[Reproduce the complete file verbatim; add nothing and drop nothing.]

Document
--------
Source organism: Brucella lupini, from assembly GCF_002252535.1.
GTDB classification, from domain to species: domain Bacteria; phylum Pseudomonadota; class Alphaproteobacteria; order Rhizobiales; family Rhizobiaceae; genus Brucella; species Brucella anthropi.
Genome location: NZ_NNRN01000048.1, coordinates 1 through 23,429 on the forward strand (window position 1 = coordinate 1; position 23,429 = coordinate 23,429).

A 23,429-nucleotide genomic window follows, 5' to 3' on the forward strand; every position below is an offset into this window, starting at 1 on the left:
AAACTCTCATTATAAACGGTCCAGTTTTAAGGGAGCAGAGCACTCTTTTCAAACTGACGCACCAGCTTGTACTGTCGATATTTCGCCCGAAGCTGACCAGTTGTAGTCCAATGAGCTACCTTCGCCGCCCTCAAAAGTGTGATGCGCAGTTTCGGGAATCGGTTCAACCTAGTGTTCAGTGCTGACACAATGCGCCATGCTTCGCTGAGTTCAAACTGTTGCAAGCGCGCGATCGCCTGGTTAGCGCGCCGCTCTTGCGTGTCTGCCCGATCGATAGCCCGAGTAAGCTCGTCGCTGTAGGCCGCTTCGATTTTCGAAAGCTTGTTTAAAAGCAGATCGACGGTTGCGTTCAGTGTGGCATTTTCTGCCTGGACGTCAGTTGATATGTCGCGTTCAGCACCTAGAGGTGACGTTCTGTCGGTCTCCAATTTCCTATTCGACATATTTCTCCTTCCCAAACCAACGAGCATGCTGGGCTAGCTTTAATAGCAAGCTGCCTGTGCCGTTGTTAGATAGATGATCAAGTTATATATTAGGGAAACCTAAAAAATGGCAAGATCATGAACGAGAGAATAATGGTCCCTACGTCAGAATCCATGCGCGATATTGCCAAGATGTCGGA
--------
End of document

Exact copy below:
Source organism: Brucella lupini, from assembly GCF_002252535.1.
GTDB classification, from domain to species: domain Bacteria; phylum Pseudomonadota; class Alphaproteobacteria; order Rhizobiales; family Rhizobiaceae; genus Brucella; species Brucella anthropi.
Genome location: NZ_NNRN01000048.1, coordinates 1 through 23,429 on the forward strand (window position 1 = coordinate 1; position 23,429 = coordinate 23,429).

A 23,429-nucleotide genomic window follows, 5' to 3' on the forward strand; every position below is an offset into this window, starting at 1 on the left:
AAACTCTCATTATAAACGGTCCAGTTTTAAGGGAGCAGAGCACTCTTTTCAAACTGACGCACCAGCTTGTACTGTCGATATTTCGCCCGAAGCTGACCAGTTGTAGTCCAATGAGCTACCTTCGCCGCCCTCAAAAGTGTGATGCGCAGTTTCGGGAATCGGTTCAACCTAGTGTTCAGTGCTGACACAATGCGCCATGCTTCGCTGAGTTCAAACTGTTGCAAGCGCGCGATCGCCTGGTTAGCGCGCCGCTCTTGCGTGTCTGCCCGATCGATAGCCCGAGTAAGCTCGTCGCTGTAGGCCGCTTCGATTTTCGAAAGCTTGTTTAAAAGCAGATCGACGGTTGCGTTCAGTGTGGCATTTTCTGCCTGGACGTCAGTTGATATGTCGCGTTCAGCACCTAGAGGTGACGTTCTGTCGGTCTCCAATTTCCTATTCGACATATTTCTCCTTCCCAAACCAACGAGCATGCTGGGCTAGCTTTAATAGCAAGCTGCCTGTGCCGTTGTTAGATAGATGATCAAGTTATATATTAGGGAAACCTAAAAAATGGCAAGATCATGAACGAGAGAATAATGGTCCCTACGTCAGAATCCATGCGCGATATTGCCAAGATGTCGGA